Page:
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My husband is in the construction business. One day he brought this old salad display home. It is the large kind you see at buffets. It has a sneeze guard on the top. I put it on my back porch and planted herbs in it.
There is more than ample room for the soil and it even has a drain hole if the herbs get too much rain. Underneath are cabinets to store my gardening tools and seed. You can pick these up from restaurants that are being remodeled. They will give them to you. I love mine.
By eve from Gulf Coast
My daughter loves anything old or antique and loves rag rugs, so I decided to use the rag rug technique and make her rag flower pots.
Source: I just kinda thought of another use for the rag rug technique.
You can cut holes in the toes for additional planting possibilities. I hope to find another pair at garage sales this summer, to paint white. I'll put some allysum in the toes, and vinca vines draped around the cuffs, with maybe red geraniums, or petunias coming out of the top.
Now, if you're familiar with "pack boots" (they are usually constructed of green rubber). These make good substitutes for those long, hanging, plastic planters with holes cut out of the sides for plants with runners (like strawberries, or spider plants), and I've also seen them done with impatients. Just fashion a hanger using the eyelets, cut some slits in the sides, and toes, and fill with dirt. Arrange plants in the slits and tops. Or put the parent plant in the top, and open the slits up for the anticipated runners. Voila!
By Syd Barr
Harlean from Arkansas
I used an old wheelbarrow by drilling holes in the bottom for drainage, throw in some gravel then top w/soil and plants. Plants that hang off the sides look great and something big and flashy in the middle.
Want something different for your front lawn or garden? Use an iron chair or glider and fill it with ivy and flowers. My husband put some wooden sides on it and I lined the bottom with coconut liners.
Planning ahead for the seasons can add challenges to spring planting. Instead of planting each season, plant now to create an entire yearly display for much less than you'll pay to replant it each season.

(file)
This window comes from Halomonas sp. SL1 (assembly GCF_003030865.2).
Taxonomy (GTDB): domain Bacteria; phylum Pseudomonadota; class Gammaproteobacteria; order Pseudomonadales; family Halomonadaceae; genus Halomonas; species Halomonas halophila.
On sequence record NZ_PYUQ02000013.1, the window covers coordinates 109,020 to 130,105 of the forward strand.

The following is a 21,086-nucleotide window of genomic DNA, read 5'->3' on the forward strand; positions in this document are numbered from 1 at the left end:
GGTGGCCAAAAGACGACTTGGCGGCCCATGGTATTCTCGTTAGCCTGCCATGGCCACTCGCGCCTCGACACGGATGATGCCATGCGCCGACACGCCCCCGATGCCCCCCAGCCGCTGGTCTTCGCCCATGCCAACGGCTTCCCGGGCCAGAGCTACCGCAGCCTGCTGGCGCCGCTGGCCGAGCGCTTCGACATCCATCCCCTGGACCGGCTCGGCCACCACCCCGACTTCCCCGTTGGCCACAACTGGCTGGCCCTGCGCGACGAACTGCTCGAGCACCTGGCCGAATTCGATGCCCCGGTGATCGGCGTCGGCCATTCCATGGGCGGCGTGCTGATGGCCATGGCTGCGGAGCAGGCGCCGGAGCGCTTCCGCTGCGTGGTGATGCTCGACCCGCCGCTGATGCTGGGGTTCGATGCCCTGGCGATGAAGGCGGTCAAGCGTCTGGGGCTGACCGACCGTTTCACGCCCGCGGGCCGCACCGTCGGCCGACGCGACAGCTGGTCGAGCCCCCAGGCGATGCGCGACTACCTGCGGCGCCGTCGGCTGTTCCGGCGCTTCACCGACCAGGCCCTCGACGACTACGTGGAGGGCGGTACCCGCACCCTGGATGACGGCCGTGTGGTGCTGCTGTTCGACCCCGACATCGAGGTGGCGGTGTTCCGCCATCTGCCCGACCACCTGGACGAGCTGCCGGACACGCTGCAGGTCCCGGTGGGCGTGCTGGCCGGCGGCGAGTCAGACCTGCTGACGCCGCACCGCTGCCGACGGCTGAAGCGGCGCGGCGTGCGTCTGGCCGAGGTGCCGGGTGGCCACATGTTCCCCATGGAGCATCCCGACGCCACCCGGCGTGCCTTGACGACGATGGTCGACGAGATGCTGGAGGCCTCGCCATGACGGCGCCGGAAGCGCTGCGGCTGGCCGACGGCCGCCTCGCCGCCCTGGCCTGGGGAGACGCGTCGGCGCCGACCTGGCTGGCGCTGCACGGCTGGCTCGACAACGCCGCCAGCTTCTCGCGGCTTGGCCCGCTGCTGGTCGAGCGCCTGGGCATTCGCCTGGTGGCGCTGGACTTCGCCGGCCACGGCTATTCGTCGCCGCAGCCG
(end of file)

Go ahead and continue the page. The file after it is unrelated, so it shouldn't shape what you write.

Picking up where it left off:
This is a recycling craft using children's pants as a holder for potted plants. Quite unique and cute. I saw the idea in a Birds and Blooms magazine and used it myself.
My yard is mostly shade with the gravel driveway being the sunniest spot on the property. I refused to give up vegetable gardening when we bought the place, so I gathered up my galvanized tub collection.
Interesting focal points in your garden don't always have to include terra cotta pots. See what you have around the house that would make a creative planter.
Buying planters and containers to display summer flowers in can be expensive. I'm always looking for items around the house that can be repurposed as planters. I've repurposed tin cans, old shoes, boxes and numerous other items as planters. This year, I decided to use a watering pitcher that had a crack in the bottom.
In the Dollar Store we found some plastic toy wheel barrows and dump trucks. We set them on a mat that keeps weeds out with pea pebbles, and filled them up (first hubby drilled drainage holes) and set them out front.
This is a very long driveway planter. It is made from long narrow shipping crates that held steel roller assemblies. I painted them and my husband moved them into place aligned and attached them to make one long planter.
This wine press has been in the family for about 50 years and has seen many, many boxes of grapes and we have enjoyed many, many bottles of homemade wine. The day finally came when the press was ready for retirement and I turned it into a lovely garden piece.
Today I was driving by someone's home and saw what I thought were pretty white "pillars" down the side of their driveway with gorgeous plant boxes sitting inside of them hanging down over the sides of the "pillars".
On a recent drive around town I saw this fun planter in someone's yard. They used a Little Tikes football toy box, which I frequently see at yard sales and thrift stores. Drill some drainage holes in the bottom and you have a durable planter for your flowers.
They are easy and fun and require basically what you can find around your home and yard. Use old clay or ceramic plates, soil, small rocks or pebbles, dried flowers, sand, moss, etc., to create little faerie gardens or as my daughter calls them "Ladybug Gardens.
I keep my eyes open for any old galvanized buckets, tubs, and pails that I can use in my garden. This one was once a "calf-a-teria" complete with rubber udder where the hole is at the bottom.
Want something different for your flower garden or front yard? Use an old iron chair or glider, as I have used, to create a flower bed. I lined the bottom with coconut shell liners, filled with potting soil and planted away!
This is a guide about making a plastic soda bottle hanging planter. Help give your plants an inexpensive new home and keep plastic bottles out of our landfills by making this easy hanging planter.
I hated to throw away our used swimming pool filter and thought it looked so interesting. I stood it upright and put a flower pot on top of it. It adds prominence to an empty space in the garden.
The easy way is to heat a hole punch, awl, or nail tip over a lit candle. Then simply push it down into the turned over container in several spots to allow for adequate drainage.